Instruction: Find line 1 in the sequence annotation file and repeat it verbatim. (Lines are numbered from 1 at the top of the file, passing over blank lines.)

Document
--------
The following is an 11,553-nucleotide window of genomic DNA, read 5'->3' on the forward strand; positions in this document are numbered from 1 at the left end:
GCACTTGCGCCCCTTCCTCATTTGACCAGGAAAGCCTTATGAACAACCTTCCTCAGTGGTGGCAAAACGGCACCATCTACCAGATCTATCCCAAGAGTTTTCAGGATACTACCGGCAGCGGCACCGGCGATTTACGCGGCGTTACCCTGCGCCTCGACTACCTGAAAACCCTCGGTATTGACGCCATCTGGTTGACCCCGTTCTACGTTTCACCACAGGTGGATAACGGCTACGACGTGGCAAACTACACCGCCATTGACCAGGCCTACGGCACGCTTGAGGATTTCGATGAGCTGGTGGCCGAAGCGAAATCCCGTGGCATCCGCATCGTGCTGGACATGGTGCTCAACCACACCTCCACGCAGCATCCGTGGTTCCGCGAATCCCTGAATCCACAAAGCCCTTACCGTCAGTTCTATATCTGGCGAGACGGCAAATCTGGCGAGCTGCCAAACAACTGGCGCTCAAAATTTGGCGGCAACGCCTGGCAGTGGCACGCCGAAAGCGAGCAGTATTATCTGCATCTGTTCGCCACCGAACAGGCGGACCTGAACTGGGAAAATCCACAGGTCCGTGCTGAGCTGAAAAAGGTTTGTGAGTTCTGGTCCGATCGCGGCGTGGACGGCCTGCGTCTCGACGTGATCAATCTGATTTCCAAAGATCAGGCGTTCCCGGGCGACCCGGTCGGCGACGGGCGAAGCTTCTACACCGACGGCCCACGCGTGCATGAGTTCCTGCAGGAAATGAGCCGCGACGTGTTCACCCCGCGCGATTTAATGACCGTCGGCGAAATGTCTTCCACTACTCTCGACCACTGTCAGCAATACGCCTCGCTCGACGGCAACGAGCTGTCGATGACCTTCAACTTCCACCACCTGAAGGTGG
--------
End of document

The following is an 11,553-nucleotide window of genomic DNA, read 5'->3' on the forward strand; positions in this document are numbered from 1 at the left end: